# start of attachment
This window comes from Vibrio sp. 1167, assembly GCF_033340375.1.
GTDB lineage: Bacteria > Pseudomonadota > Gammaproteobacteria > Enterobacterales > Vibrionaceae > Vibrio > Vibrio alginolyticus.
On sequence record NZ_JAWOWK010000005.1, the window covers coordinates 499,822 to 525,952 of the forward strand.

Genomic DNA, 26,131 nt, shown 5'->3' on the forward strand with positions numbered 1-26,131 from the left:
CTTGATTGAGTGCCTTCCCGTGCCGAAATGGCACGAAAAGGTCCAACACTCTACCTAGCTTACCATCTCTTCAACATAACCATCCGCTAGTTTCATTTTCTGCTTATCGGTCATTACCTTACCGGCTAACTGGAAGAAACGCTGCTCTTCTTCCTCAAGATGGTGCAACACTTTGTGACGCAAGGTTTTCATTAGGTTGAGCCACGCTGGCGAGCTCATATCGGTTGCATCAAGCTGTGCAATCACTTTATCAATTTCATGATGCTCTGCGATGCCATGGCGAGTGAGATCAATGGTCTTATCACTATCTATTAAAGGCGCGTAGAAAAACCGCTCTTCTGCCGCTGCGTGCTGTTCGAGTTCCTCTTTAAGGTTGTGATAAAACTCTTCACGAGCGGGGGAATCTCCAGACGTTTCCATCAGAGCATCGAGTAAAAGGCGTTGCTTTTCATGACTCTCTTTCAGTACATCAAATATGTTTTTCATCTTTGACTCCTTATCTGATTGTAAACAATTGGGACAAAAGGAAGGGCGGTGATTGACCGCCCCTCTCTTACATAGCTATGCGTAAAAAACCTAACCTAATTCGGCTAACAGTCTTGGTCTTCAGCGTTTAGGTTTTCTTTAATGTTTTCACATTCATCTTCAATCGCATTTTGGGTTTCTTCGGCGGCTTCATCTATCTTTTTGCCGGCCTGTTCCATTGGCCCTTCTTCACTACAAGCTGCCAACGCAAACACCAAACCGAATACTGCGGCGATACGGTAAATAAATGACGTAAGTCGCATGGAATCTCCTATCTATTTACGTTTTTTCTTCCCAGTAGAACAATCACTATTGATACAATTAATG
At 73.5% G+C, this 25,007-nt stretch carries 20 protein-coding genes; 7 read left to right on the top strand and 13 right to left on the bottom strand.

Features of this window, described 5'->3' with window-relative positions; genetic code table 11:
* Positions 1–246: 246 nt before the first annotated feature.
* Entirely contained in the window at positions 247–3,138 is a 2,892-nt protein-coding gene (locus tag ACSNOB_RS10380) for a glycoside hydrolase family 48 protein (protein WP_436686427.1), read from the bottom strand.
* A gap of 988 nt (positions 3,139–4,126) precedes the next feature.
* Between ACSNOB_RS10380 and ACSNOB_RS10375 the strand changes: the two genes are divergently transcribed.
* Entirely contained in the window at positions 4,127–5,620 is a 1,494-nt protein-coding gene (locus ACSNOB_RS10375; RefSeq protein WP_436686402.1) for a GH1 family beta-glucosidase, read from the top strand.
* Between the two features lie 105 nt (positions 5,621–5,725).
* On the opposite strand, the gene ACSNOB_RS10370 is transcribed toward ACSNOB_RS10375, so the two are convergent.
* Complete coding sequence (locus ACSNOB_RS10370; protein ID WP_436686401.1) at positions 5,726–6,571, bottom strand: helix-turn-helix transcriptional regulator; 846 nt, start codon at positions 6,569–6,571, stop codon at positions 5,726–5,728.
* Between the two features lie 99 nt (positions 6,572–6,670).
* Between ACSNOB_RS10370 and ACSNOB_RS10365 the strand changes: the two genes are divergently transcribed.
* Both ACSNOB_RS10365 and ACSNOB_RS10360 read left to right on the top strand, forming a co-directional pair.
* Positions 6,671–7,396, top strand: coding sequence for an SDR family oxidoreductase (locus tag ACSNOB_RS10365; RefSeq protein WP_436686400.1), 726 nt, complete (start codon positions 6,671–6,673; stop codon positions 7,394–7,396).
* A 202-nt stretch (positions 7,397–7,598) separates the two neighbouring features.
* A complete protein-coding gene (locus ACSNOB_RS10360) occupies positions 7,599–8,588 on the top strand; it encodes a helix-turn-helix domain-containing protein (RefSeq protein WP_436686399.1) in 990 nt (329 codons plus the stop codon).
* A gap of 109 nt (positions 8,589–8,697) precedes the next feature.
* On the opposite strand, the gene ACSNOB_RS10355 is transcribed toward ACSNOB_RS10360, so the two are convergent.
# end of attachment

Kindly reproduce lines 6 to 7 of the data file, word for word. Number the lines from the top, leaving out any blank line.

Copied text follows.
At 73.5% G+C, this 25,007-nt stretch carries 20 protein-coding genes; 7 read left to right on the top strand and 13 right to left on the bottom strand.

Features of this window, described 5'->3' with window-relative positions; genetic code table 11: